may not be the main focus in this Japanese horror movie but it is
the trigger and driving force behind Tsutomu Kuboyam's Yumeko's
ASIAN VALUES VCD REVIEW
Yumeko (Minami) suffers from nightmares where she sees a young
girl being murdered in a run-down location. In her dream, she
also sees disjointed images such as a windmill, a stranger reading
a newspaper in a car and a man named Matsuda who may or may not
be linked to the murder.
dream, Yumeko sees a mother and her young daughter who live in
her apartment block. Behind closed doors, the mother abuses the
child. It isn't just a simple beating. The mother (Yoko Chosokabe)
presses her foot on the child and whacks her with a golf club.
In one of her nightmares, Yumeko sees the child stretching out
her arms to her but Yumeko could not do anything to help. She
wakes up when the child fades away and Yumeko realises the child
could have died. While her mother and sister, Tsukiko (Shihori
Kanjiya), make light of her nightmares - they do not believe her
- Yumeko calls the welfare agency. Returning home from school,
her mother tells her that the welfare people came "not too late"
and that the child had been abused by her mother.
that her nightmare was not just a dream, Yumeko decides to look
into the murder mystery. From the clue that the murdered girl
comes from a local high school, Yumeko starts asking around and
soon runs into the stranger with the newspaper in the car. The
stranger turns out to be a private detective (Kazuyoshi Ozawa)
who is employed by Mr Matsuda to find his daughter, Aiko (Natsuhi
Ueno), who has gone missing.
that Aiko goes to the same school as Tsukiko, Yumeko gets her
sister to ask around and comes up with Aiko's boyfriend's address.
The detective visits the apartment and finds Aiko there.
But soon, Yumeko finds out that Aiko was not the intended victim
and that it is her sister who has been murdered. Meanwhile, the
detective feels something is not right with the Matsuda family
and begins his own investigation. Meeting up with Yumeko, the
two visit the Matsuda family to collect the reward. While snooping
around, Yumeko finds the basement and sees a stranger there.
out that the stranger is Aiko's older brother who has been abused
as a child. Her father even tried to kill the child by slashing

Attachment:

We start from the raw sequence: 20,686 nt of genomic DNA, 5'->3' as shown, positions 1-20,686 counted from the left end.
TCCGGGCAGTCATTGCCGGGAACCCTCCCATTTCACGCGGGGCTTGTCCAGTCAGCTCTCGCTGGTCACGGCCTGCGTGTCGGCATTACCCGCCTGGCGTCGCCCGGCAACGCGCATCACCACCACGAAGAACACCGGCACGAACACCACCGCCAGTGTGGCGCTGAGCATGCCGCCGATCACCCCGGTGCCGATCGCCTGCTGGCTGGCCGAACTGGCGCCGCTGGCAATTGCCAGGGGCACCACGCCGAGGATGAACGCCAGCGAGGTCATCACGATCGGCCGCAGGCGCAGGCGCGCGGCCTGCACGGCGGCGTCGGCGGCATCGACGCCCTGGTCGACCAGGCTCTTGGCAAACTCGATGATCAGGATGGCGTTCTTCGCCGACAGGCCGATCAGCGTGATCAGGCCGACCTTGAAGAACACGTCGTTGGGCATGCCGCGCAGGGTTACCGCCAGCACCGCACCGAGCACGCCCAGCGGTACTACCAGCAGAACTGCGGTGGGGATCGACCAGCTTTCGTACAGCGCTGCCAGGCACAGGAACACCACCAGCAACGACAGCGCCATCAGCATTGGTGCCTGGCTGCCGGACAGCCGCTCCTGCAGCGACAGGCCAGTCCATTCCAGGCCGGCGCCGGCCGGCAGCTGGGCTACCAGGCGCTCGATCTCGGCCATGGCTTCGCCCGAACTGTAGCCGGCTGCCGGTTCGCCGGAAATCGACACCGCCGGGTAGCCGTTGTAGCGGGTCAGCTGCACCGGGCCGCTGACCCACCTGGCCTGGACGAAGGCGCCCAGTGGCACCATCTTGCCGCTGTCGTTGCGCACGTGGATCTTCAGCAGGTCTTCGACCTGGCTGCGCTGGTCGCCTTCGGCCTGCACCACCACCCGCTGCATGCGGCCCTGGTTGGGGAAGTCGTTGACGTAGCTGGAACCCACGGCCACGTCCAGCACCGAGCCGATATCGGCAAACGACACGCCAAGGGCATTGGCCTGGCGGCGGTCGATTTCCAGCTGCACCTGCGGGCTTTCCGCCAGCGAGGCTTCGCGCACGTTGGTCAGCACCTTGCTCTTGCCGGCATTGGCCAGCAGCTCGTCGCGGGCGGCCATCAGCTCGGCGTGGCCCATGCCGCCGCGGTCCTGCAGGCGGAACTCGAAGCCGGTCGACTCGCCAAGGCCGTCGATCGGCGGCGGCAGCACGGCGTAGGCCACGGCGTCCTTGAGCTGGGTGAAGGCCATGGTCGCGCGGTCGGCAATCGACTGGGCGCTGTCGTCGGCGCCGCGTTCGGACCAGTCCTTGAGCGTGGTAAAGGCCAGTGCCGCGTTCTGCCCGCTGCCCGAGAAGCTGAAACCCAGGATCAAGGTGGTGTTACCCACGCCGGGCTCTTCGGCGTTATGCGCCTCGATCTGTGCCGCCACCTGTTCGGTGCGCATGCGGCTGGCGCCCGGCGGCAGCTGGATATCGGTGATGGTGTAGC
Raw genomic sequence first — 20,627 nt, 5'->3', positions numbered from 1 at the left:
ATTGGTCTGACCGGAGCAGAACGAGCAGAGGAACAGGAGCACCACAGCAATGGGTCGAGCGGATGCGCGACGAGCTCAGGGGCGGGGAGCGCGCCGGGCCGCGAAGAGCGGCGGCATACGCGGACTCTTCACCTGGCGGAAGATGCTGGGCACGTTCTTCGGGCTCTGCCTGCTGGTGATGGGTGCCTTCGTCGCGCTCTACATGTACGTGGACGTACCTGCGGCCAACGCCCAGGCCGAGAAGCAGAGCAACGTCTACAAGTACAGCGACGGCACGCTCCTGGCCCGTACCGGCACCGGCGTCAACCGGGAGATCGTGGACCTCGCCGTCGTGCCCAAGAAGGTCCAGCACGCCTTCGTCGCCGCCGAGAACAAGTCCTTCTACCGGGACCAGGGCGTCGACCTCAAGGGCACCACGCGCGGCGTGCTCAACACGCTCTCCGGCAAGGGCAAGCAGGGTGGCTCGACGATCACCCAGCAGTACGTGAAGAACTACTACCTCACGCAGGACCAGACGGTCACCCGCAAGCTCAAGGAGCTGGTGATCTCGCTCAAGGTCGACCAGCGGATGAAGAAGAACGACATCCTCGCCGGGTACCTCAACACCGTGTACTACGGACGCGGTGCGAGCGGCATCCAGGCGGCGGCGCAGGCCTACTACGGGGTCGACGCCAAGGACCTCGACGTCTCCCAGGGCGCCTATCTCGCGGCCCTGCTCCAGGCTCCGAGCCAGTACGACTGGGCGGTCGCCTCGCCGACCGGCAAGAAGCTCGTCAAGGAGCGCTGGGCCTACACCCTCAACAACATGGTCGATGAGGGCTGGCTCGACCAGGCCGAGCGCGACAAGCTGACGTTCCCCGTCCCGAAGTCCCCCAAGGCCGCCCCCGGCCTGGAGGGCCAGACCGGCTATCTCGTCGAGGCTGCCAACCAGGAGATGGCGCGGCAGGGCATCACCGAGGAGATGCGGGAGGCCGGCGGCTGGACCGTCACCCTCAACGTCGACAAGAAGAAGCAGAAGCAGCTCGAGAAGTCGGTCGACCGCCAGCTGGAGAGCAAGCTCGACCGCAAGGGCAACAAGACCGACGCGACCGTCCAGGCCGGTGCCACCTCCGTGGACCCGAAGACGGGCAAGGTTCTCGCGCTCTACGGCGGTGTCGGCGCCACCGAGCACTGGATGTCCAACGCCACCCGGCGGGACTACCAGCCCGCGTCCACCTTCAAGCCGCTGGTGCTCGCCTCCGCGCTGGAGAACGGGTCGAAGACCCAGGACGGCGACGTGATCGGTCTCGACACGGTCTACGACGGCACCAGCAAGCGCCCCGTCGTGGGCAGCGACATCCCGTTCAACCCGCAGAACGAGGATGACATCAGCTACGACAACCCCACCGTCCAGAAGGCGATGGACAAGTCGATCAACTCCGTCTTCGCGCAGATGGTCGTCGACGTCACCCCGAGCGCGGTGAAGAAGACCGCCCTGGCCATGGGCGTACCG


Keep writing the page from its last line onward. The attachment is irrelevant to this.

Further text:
his throat. The child survived but cannot speak and now lives
in the basement.
think that J-horror is nothing but Ringu and Grudge re-threads
with faceless long-haired women crawling out of TV sets or down
a staircase might rejoice with Yumeko's Nightmare, which is basically
a variation of that Old Dark House story.
is quite stylish in its presentation, especially in the beginning.
The black-and-white disjointed dream images might recall Ringu
but there is a certain David Lynch feel in Natsuhi Ueno's Aiko,
who provides the film with an erotic frisson, that makes one think
of Laura Palmer who is full of secrets. There is also a hint that
Aiko and her brother might have an incestous relationship.
Like a persistent
Nancy Drew, Minami just about manages to carry the film on her
young shoulders. For the rest of the cast, Yoko Chosokabe is suitably
sinister as the abusive mother in her short role. Kazuyoshi Ozawa
was the killer in Takeshi Yokoi's Hitch-Hike (2004) and he brings
a sense of doggedness as the hard-headed detective. Unfortunately,
the film suffers from a rushed ending that tries to unravel all
the knots and leaves a sense of the supernatural that does not
Kuboyama did give the film a certain currency by highlighting
the child abuse angle - monsters are created when the family inflicts
violence on their young - but the real twist is that it is the
heroine's precognition, instead of saving the day, is what sends
her sister to her death.
The Yumeko's Nightmare DVD (Fullmedia/Bio-Tide) is banned in $ingapore.